Friday, January 22, 2010

Saraswati Puja Time!: A Celebration of Education

This past week Saraswati Puja was celebrated, typically held "on the fifth day after no moon night in the Hindu month of Magh." The goddess Saraswati is the goddess of wisdom and learning in Hinduism, and a very popular puja in Kolkata. She is often depicted with a sitar and seated on a lotus with a swan by her side (her preferred method of transport). Her four arms represent the four aspects of human learning: mind, intellect, alertness, and ego.

On the day of the puja, students take the items they use in school, (notebooks, pencils, etc.) for a ritual before the deity. Preschoolers are often taught to write on this day. A friend of ours took her two and a half year old to the puja with the mandatory small black board and chalk. He sat with the priest in front of the idol and wrote the Bengali alphabet. This was the ritual to begin his education, as he begins preschool.

Many children in Kolkata go to school in bicycle rickshaws or auto rickshaws as in the photo above. There is a great book called Going to School in India which depicts all the different ways kids get to school in India, from camel carts to a wooden cable swing over a river. Talk about a better, "when I went to school I walked two miles, uphill, both ways" story.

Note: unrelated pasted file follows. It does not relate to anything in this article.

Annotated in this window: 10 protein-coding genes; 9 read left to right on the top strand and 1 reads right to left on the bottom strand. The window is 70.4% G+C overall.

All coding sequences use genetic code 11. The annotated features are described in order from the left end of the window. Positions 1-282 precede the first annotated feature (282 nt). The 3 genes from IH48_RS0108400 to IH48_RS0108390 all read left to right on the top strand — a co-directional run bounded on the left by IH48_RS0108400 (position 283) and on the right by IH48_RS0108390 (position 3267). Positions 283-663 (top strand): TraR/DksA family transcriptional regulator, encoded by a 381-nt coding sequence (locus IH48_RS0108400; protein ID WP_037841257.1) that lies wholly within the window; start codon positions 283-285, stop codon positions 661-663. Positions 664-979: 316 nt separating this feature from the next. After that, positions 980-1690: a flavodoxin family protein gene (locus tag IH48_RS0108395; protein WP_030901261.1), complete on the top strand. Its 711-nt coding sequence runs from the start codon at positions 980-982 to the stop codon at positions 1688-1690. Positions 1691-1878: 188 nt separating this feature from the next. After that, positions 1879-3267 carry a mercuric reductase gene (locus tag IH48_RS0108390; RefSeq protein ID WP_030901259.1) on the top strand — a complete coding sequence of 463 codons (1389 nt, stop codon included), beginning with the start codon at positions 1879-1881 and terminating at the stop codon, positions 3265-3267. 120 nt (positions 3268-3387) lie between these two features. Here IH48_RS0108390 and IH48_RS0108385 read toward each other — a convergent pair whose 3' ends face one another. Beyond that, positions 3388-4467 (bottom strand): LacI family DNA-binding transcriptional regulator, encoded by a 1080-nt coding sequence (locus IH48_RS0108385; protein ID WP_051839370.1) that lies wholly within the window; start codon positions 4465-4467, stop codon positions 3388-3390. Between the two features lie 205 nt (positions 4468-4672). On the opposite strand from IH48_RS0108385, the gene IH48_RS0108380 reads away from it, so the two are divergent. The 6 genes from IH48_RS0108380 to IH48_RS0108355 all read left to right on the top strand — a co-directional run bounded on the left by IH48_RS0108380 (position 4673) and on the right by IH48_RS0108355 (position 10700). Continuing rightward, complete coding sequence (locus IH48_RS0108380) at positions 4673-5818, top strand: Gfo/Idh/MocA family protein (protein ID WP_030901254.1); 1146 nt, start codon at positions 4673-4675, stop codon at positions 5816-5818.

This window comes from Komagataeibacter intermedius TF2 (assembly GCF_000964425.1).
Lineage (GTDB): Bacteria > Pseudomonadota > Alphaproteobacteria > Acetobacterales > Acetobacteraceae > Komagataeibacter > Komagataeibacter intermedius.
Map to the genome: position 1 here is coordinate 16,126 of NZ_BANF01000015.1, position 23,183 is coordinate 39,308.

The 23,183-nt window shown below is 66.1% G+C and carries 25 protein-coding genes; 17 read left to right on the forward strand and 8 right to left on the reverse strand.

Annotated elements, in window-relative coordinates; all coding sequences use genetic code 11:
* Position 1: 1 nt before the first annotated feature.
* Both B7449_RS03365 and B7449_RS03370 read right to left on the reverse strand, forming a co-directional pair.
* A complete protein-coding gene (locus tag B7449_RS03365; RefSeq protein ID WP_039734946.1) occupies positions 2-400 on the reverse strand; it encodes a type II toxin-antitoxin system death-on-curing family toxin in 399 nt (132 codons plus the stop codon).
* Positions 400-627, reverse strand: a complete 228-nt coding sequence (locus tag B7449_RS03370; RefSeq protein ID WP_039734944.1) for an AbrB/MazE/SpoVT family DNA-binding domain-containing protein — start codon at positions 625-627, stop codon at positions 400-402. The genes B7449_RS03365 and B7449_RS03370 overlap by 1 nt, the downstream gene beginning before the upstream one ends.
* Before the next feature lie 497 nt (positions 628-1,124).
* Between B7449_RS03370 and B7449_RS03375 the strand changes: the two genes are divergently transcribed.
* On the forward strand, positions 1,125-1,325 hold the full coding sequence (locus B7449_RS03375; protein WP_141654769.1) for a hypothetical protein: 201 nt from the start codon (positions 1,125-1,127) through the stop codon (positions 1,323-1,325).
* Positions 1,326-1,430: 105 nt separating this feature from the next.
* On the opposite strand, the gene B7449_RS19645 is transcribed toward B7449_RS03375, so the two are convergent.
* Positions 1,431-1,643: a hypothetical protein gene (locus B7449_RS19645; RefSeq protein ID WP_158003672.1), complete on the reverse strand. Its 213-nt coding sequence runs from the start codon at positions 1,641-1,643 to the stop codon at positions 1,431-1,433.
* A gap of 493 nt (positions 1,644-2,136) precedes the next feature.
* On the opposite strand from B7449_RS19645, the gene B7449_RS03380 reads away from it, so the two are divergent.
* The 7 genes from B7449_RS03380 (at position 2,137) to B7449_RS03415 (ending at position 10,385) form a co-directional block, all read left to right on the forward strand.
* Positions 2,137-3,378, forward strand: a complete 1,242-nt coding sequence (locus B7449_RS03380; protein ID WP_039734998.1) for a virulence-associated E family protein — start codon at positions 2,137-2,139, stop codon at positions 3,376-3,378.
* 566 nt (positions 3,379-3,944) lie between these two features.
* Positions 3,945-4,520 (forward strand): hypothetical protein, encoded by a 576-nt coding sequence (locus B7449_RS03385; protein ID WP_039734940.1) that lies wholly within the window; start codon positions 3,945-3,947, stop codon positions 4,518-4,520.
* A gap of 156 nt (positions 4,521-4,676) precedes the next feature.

The book also shows different school projects and activities from across the country, which makes it interesting to compare with topics in American schools. There is also the related DVD, Going to School in India.

But back to the puja. In comparison to Durga Puja, this puja is celebrated in homes and neighborhoods, while Durga Puja is more of a neighborhood-based public celebration. Since it is a more personal puja - an expression of hope for the education of a child - there is more active participation in the rituals. With more idols and practice, there is more demand for the Hindu priests, who have very tight and demanding schedules.

A more intimate celebration of the deity in a home.

This pandal had a DJ.

This one had a beautiful head wrap made out of plants to rival Aretha's inauguration hat.

Children still enjoying their puja. They had written quotes from famous people on peace and respecting the environment.

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